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July 23, 2004
Friday Musing

First up, stats question!

For those of you smarter than me (which includes most of you), and for those of you who might know something about AWSTATS, can you tell my why my site shows three "authenticated users" I've never heard of? What is an authenticated user?

I'm sorry I started looking at the stupid stats program. It gives me a headache. There are "visits" and "pages" and "hits" and I read the instructions and I still don't understand the difference. I wouldn't care except they all show an astonishing range of numbers and it offends the obsessive-compulsive part of my soul that I can't mentally pigeonhole them.

I'd abandon AWSTATS in favor of one of the simpler programs that show up on my MT site, but the others don't offer the one stat I do find interesting, namely the search keywords.

Not surprisingly, the link to that Onion story ("American People Ruled Unfit To Govern") remains number one on this month's parade.

I do have to say that the sad soul who sought "argument that make men more intelligent that wemen" might want to consider, oh, I don't know, maybe wising up? You can't be smarter than us if you can't even spell us.

I don't think I've ever posted an "epistemological conundrum" although I used to be very fond of them. In my wild and crazy youth, of course.

To the person seeking information on "24 hour virus health" I'd like to point out that the health of a 24-hour virus is purely theoretical since there's no virus I'm aware of with a 24-hour lifespan. Aside from that grammatically pedantic kick in the shins, I'd suggest that any time you find yourself explaining to your boss that you had a, "24-hour virus" on Monday, which caused you to miss that critical deadline, you need to understand that what you probably had was a minor case of food poisoning.

There. Don't say I never learnt you anything.

Someone desperately wanted information on "origin of the phrase chitty chitty bang bang". Check the book or movie.

Although, to be pedantically correct, it was the noise the car made.

There are an astonishing number of people searching the web on information on how to say they're sorry for something. Let me offer some assistance.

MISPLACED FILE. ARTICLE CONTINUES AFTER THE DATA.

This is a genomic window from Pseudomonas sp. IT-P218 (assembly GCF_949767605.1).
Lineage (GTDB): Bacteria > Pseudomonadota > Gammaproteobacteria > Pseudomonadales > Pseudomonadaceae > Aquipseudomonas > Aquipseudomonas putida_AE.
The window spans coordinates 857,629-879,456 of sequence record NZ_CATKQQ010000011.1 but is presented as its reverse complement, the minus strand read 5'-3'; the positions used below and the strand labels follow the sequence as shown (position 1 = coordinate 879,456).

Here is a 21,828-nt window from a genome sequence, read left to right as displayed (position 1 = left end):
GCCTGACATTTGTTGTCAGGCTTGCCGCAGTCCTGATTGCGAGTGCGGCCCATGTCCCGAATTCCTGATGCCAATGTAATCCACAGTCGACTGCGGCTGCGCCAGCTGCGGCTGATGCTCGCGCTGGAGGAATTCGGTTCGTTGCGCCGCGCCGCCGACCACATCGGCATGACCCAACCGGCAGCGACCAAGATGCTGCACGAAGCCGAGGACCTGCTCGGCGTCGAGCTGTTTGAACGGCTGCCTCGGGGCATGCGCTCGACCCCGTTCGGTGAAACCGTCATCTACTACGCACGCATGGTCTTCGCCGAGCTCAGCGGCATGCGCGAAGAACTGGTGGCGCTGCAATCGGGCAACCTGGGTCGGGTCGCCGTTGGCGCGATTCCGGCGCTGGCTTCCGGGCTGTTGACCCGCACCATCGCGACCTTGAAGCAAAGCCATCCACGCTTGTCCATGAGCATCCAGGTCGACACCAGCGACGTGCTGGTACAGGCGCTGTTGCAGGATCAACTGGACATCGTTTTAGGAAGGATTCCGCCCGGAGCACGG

"I'm sorry" is generally a good choice. There's no need to get complicated.

If you wish to express sorrow while disclaiming any personal responsibility for the situation, then say, "I regret...."

"I regret that you fell off the deck while drunker than a skunk and squished your cactus garden. I'm sorry I laughed hysterically and called you Pincushion Boy."

A look of sad sincerity helps. Flowers are good, too. (Or a pair of tweezers and a bottle of hydrogen peroxide, as appropriate.)

Always glad to help with these little conundrums, non-epistemologically speaking.

Another searcher wanted to tell "houston i like that commercials mcdonalds". I'm not sure how they ended up telling me, but for the record, I don't remember ever liking a McDonald's commercial. I do like the cheese commercials, though. Have you seen the one with the chicken talking to the cows? Funny stuff.

I don't even know what "boys clothing desexualized" means, but I'm pretty sure I've never linked to or written about the topic.

I applaud the thirst for knowledge revealed by the search for "article 92 of ucmj". If I knew what it was, I might be able to direct you to a more appropriate site.

It's possible someone wanted to "purchase smallpox needle". If it was a private citizen, I hope not. And yet...I'd like to think it wouldn't be a medical professional, either.

If you really need "pictures of how people wash their clothes" you need more help than I can offer here. I suggest trying a Laundromat in your neighborhood. It's a really easy skill to pick up. (Although, if it was the same person who wanted information on "wash day in 1930" then maybe I don't understand the scope of the problem.)

There was what I can only assume is a prurient interest in pictures of men talking while undraped. No such illustrations can be found on this blog. Nor any shower illustrations.